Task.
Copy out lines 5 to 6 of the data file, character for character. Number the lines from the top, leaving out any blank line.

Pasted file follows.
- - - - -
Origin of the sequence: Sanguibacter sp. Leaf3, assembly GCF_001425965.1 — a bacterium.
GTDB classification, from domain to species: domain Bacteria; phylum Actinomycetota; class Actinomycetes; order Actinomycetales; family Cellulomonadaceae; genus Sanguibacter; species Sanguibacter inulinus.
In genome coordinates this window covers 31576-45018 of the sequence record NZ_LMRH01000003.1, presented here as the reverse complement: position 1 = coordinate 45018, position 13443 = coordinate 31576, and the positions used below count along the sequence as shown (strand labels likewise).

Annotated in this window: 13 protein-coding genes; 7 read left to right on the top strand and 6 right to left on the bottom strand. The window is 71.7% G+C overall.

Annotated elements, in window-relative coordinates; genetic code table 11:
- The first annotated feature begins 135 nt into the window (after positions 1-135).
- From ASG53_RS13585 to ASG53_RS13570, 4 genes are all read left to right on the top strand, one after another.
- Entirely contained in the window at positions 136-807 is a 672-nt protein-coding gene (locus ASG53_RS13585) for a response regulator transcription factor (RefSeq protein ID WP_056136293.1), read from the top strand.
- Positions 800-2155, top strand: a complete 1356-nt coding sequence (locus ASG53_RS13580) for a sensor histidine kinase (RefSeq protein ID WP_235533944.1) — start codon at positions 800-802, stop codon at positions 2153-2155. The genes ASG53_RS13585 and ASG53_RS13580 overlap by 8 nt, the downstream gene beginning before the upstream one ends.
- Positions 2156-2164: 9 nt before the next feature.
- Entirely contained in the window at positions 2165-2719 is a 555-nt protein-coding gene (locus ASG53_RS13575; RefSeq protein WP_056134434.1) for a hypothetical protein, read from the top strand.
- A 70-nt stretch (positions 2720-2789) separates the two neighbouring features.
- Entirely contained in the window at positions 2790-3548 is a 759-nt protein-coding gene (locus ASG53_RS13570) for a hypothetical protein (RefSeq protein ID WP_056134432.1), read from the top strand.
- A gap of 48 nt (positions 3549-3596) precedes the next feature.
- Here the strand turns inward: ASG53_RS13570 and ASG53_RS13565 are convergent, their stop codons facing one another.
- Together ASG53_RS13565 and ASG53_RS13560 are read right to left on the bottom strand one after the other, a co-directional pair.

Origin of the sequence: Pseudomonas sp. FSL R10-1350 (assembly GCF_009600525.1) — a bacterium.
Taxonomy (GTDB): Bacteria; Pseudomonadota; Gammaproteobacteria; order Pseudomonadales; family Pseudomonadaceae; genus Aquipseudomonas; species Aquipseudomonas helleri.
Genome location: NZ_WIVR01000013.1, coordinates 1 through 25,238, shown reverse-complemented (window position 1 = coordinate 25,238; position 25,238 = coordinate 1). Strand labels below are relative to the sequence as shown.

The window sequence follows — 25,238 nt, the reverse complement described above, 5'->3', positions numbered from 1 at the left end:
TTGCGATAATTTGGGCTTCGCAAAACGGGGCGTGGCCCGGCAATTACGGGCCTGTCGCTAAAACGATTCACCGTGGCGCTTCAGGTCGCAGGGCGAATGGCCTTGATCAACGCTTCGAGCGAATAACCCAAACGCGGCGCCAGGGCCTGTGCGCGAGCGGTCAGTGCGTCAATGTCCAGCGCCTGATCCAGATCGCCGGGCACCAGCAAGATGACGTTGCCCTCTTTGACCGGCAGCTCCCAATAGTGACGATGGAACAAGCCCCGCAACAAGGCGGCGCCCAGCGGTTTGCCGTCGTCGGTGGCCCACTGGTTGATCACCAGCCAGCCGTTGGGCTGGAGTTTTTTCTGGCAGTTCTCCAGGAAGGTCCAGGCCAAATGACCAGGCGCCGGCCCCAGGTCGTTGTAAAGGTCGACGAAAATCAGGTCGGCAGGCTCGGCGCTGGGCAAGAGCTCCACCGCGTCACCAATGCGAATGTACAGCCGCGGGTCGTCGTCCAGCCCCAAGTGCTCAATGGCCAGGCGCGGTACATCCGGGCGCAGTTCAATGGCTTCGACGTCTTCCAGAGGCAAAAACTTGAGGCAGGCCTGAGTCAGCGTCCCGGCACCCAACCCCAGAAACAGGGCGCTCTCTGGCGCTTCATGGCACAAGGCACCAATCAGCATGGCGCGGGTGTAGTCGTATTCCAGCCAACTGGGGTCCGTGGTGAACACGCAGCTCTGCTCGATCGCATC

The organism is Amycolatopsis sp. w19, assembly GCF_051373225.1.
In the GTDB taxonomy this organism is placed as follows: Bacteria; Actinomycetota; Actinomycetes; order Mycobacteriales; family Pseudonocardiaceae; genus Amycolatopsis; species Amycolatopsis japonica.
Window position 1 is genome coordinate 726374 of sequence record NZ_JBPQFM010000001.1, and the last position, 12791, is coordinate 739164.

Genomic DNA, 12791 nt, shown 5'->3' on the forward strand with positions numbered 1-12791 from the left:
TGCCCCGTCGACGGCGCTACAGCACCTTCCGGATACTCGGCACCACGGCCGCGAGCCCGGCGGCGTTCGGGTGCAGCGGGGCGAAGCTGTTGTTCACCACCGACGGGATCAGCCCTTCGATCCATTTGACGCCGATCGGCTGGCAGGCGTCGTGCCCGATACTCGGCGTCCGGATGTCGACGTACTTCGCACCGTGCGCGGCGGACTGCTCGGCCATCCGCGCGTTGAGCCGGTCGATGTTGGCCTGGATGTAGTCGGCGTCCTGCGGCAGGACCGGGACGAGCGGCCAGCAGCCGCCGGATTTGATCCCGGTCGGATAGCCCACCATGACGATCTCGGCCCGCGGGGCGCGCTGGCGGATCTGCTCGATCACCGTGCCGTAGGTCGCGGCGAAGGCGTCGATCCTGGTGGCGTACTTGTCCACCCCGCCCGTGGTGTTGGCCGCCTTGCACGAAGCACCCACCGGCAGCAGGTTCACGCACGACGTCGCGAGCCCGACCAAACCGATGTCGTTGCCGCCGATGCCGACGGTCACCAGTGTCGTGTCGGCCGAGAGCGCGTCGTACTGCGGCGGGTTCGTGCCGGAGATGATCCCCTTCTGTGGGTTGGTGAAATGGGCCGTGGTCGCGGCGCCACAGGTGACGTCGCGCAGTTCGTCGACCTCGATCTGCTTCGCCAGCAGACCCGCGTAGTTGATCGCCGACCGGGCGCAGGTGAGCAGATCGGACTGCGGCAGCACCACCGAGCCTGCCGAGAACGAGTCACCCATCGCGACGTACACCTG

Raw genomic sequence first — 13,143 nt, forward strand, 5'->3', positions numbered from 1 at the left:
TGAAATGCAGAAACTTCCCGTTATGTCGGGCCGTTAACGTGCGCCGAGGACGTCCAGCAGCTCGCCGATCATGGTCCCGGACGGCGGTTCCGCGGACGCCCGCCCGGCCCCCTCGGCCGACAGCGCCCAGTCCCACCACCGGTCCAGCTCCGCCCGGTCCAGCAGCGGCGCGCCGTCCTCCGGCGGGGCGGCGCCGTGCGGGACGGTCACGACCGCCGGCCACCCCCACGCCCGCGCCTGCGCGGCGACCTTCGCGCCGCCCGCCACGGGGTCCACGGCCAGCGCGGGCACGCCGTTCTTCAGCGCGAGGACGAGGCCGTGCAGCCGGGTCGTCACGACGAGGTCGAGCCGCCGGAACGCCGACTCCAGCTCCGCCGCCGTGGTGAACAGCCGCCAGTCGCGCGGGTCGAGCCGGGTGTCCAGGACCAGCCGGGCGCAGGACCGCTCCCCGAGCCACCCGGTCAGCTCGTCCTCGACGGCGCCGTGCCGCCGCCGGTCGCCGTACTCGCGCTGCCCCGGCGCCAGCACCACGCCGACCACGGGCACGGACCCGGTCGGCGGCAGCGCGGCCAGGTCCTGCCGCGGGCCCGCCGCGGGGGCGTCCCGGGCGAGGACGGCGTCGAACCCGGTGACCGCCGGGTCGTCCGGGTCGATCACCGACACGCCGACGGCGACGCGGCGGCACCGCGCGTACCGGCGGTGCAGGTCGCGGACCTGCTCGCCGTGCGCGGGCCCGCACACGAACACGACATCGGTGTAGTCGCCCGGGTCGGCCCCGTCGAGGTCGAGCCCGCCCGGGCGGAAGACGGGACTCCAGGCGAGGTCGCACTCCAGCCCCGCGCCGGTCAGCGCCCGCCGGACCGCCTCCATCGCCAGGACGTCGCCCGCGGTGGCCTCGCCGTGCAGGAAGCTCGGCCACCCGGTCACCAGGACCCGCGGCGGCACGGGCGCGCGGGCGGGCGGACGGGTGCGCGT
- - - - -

Annotated elements, in window-relative coordinates; genetic code table 11:
- The first annotated feature begins 135 nt into the window (after positions 1-135).